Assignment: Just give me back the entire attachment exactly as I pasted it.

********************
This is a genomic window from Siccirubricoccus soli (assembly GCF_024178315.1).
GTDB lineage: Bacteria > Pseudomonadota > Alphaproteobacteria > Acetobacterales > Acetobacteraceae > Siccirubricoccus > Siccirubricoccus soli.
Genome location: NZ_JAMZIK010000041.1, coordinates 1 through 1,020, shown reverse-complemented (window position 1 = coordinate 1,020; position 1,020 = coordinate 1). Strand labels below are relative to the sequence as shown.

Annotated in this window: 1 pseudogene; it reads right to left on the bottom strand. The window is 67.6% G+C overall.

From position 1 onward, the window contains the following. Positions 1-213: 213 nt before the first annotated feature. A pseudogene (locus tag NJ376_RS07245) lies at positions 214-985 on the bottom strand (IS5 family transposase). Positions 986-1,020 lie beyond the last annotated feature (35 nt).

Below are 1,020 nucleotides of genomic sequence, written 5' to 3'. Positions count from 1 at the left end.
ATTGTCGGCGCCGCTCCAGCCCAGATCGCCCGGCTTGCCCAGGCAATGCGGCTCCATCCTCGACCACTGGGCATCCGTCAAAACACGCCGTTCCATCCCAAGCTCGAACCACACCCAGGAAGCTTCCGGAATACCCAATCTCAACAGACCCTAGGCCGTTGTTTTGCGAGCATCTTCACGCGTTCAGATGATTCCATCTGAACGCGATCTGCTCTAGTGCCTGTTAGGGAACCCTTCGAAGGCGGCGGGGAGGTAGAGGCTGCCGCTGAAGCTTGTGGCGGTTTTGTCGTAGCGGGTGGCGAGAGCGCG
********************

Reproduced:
This is a genomic window from Siccirubricoccus soli (assembly GCF_024178315.1).
GTDB lineage: Bacteria > Pseudomonadota > Alphaproteobacteria > Acetobacterales > Acetobacteraceae > Siccirubricoccus > Siccirubricoccus soli.
Genome location: NZ_JAMZIK010000041.1, coordinates 1 through 1,020, shown reverse-complemented (window position 1 = coordinate 1,020; position 1,020 = coordinate 1). Strand labels below are relative to the sequence as shown.

Annotated in this window: 1 pseudogene; it reads right to left on the bottom strand. The window is 67.6% G+C overall.

From position 1 onward, the window contains the following. Positions 1-213: 213 nt before the first annotated feature. A pseudogene (locus tag NJ376_RS07245) lies at positions 214-985 on the bottom strand (IS5 family transposase). Positions 986-1,020 lie beyond the last annotated feature (35 nt).

Below are 1,020 nucleotides of genomic sequence, written 5' to 3'. Positions count from 1 at the left end.
ATTGTCGGCGCCGCTCCAGCCCAGATCGCCCGGCTTGCCCAGGCAATGCGGCTCCATCCTCGACCACTGGGCATCCGTCAAAACACGCCGTTCCATCCCAAGCTCGAACCACACCCAGGAAGCTTCCGGAATACCCAATCTCAACAGACCCTAGGCCGTTGTTTTGCGAGCATCTTCACGCGTTCAGATGATTCCATCTGAACGCGATCTGCTCTAGTGCCTGTTAGGGAACCCTTCGAAGGCGGCGGGGAGGTAGAGGCTGCCGCTGAAGCTTGTGGCGGTTTTGTCGTAGCGGGTGGCGAGAGCGCG